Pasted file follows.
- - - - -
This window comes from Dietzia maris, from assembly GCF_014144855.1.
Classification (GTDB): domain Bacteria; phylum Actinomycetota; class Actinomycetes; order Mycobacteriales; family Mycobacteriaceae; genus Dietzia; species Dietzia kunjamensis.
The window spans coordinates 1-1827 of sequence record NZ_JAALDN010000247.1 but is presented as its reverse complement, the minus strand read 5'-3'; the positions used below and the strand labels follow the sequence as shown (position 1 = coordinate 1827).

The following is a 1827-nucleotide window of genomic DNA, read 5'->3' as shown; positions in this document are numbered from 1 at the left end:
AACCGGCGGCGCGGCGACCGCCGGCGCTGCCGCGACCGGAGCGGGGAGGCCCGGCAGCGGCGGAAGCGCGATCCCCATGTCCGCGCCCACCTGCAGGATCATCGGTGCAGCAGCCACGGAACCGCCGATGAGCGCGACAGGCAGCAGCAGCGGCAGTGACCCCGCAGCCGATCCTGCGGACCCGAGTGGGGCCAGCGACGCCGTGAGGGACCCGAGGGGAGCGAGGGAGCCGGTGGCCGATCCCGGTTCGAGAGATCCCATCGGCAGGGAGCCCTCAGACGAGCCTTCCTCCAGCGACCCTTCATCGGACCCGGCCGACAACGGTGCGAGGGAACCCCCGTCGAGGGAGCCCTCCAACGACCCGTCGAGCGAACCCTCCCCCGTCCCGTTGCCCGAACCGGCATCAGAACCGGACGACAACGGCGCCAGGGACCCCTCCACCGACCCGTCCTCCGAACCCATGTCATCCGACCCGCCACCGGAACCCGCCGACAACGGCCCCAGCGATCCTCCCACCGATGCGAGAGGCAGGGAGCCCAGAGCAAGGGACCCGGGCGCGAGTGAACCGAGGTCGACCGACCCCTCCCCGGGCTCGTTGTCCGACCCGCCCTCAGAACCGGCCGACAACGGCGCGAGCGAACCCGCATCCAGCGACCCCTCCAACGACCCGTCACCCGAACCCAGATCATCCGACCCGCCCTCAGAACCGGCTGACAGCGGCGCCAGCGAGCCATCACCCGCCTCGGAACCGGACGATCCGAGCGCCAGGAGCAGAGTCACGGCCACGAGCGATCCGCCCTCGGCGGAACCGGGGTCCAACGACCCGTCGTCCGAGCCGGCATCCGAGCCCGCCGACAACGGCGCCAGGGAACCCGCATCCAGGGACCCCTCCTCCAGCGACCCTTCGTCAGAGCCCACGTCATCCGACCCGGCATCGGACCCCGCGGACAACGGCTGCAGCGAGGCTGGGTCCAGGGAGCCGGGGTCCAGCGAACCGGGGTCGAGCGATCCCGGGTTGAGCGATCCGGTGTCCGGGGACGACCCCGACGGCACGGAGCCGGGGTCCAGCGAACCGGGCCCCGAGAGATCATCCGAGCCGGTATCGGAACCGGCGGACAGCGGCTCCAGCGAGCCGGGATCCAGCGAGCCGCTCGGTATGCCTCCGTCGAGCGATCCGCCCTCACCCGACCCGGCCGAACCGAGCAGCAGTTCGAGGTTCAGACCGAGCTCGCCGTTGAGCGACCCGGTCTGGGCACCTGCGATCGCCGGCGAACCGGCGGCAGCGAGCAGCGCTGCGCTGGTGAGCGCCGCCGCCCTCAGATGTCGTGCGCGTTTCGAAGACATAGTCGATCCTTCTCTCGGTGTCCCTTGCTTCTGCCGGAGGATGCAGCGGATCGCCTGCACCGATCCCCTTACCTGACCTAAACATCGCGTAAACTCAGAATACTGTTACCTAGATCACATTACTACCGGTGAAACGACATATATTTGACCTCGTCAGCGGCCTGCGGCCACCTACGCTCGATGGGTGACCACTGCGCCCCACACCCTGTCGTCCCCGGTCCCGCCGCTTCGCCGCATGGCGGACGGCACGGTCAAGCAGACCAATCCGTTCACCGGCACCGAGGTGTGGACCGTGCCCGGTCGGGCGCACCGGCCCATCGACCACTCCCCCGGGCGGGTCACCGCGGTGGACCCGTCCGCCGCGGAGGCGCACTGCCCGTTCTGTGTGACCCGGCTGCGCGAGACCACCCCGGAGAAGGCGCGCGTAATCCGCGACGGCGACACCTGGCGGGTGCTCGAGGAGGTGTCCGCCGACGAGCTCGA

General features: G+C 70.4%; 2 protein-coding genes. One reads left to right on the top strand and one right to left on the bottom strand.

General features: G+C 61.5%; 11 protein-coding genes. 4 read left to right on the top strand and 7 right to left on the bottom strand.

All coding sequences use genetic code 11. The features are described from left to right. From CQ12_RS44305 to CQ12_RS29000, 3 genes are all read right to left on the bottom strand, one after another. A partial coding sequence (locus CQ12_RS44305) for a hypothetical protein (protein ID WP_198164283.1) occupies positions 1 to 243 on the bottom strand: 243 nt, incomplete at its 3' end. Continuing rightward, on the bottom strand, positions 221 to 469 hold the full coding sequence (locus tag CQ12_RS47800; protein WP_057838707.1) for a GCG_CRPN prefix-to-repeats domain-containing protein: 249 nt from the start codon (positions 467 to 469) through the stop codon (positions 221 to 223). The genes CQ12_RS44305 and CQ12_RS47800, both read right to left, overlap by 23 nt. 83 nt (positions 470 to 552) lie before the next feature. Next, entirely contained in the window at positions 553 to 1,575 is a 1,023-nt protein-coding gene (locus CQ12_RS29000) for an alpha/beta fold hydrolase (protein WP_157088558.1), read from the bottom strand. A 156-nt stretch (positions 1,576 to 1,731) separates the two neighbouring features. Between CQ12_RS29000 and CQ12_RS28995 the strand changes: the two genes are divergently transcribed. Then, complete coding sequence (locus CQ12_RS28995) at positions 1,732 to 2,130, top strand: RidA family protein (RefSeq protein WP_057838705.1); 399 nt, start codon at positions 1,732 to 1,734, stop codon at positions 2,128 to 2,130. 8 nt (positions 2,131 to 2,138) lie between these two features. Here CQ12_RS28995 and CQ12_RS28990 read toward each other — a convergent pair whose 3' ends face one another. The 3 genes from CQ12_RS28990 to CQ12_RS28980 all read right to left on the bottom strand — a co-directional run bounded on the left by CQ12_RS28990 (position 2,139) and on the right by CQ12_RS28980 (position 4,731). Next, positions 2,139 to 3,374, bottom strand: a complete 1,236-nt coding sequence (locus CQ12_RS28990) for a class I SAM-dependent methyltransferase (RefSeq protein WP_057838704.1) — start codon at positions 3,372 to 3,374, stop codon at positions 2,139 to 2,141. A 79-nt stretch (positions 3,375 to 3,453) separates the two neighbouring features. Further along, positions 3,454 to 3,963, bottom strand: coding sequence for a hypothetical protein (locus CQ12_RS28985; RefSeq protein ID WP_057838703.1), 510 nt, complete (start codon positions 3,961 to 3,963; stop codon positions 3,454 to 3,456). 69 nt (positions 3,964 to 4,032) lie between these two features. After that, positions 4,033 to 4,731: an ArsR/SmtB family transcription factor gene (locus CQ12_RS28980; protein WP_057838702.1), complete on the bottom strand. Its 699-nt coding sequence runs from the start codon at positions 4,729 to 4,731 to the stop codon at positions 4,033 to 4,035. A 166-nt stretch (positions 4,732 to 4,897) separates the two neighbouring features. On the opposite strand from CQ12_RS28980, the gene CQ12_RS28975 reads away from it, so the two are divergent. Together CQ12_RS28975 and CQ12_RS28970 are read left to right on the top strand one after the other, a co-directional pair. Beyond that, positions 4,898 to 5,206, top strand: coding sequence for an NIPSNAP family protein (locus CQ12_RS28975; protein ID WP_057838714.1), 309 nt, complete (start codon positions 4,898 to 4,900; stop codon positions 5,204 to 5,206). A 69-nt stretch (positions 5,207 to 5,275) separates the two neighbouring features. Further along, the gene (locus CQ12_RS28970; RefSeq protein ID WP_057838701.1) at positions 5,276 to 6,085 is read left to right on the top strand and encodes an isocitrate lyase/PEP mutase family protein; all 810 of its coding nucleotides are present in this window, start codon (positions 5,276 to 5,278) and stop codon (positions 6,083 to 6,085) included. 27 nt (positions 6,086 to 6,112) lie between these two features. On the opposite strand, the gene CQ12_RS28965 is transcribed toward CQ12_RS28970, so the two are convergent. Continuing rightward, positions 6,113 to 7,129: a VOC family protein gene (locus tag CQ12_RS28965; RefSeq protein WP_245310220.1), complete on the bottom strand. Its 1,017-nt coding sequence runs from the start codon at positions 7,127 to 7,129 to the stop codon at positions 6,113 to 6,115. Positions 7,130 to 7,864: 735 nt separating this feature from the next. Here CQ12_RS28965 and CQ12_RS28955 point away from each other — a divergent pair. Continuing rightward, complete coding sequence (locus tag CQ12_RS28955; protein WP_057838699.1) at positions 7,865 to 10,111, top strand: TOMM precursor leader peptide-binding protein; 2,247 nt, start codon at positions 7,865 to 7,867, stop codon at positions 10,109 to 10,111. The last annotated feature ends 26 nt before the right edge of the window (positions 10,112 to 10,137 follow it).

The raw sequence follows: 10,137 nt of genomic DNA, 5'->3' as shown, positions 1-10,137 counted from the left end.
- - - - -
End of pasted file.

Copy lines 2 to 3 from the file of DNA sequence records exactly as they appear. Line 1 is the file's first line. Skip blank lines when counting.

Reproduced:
Classification (GTDB): domain Bacteria; phylum Actinomycetota; class Actinomycetes; order Mycobacteriales; family Mycobacteriaceae; genus Dietzia; species Dietzia kunjamensis.
The window spans coordinates 1-1827 of sequence record NZ_JAALDN010000247.1 but is presented as its reverse complement, the minus strand read 5'-3'; the positions used below and the strand labels follow the sequence as shown (position 1 = coordinate 1827).